Sickle Cell disease (SCD) is a group of genetic blood disorders which affect the global population. It affects millions of people worldwide and is most common among people whose ancestors lived in tropical and sub-tropical sub-Saharan regions where malaria is or was common. It is estimated that about 12,500 people in the UK suffer from SCD and on average, 1 in 2,400 babies born in England have the disorder. However, in certain urban areas rates can be drastically higher, such as 1 in 300.
As stated by The World Health Organisation (WHO), SCD adds to 5% of the deaths of children under the age of 5 in some African countries and many children are at risk of premature death. Many of these deaths can be prevented and with advances in treatment, mortality rates have decreased dramatically between the periods of 1983- 1986 and 1999-2000. There was a 68% reduction in mortality rates between ages 0-3, a 39% reduction between ages 4-9 and a 24% reduction between ages 10-14.¹ This essay will mainly focus on the management and treatment of SCD, the advantages and disadvantages of different types of treatments as well as the pathophysiology of SCD.
Genetics & Inheritance
SCD is caused by abnormalities in the haemoglobin (Hb) chain synthesis caused by a single point mutation of the gene HBB. As the synthesis of Hb is an intricate and exceptionally balanced process, there are many possibilities for errors to occur. The different types of errors can lead to structural deformities of the globin chain. Hb is a globular protein molecule comprising of two pairs of polypeptide chains wrapped around one heam molecule. The polypeptide chains (globin chains) vary from alpha (α), beta (β), gamma (γ), delta (δ), epsilon (ε) and zeta (ζ). During intra-urine development different polypeptide chains are being expressed and each will alter the location of erythropoiesis as well as the overall type of Hb molecule synthesized. A single point mutation in the gene coding for Hb leads to SCD. The genetic mutation causes a change in the primary sequence of the amino acid from GAG (glutamic acid) to GTG (valine) causing the synthesis of Sickle haemoglobin (HbS). (Ref)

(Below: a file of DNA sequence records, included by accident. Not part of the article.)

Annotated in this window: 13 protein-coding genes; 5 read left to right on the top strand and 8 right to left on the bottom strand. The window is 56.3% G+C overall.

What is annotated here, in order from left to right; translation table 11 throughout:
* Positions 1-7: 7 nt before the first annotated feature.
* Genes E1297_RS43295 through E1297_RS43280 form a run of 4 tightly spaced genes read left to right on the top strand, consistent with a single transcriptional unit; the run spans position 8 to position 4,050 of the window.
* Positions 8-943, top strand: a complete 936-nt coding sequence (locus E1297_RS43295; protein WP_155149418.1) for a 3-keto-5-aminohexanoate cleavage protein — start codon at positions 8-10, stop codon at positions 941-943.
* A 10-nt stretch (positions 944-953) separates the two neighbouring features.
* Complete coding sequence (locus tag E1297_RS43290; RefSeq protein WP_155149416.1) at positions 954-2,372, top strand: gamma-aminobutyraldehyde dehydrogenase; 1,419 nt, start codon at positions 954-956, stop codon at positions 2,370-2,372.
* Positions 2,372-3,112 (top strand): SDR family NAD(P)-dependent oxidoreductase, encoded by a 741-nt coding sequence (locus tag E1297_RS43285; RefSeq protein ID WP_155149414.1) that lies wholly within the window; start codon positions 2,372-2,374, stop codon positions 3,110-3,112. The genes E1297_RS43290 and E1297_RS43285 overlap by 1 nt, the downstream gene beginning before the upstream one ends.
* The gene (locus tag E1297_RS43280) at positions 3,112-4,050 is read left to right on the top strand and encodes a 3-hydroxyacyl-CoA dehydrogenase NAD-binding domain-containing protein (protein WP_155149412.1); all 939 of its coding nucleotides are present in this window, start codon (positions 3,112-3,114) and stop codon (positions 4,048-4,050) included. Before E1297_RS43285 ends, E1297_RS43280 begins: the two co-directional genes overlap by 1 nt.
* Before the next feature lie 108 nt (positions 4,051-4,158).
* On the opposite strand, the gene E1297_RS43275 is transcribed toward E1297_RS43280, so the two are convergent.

There are also some other mutations which may occur due to insertions of lysine (AAG) instead of glutamic acid (HbC and HbO Arab) or replacement of glutamine for glutamic acid (HbD Punjab) resulting in other malformations in Hb. These malformations are named this way due to their higher prevalence in those specific regions of the world. When one inherits any of these haemoglobins along with HbS mutation, they will present with clinically significant SCD.
The inheritance of SCD follows Mendelian principles. SCD is autosomal recessive with variable patterns of inheritance, it can either be inherited homozygously or heterozygously if combined with other mutated Hb genes. For example, inheritance of HbS with many different mutations of the genes coding for β-thalassemia results in SCD. A wide range...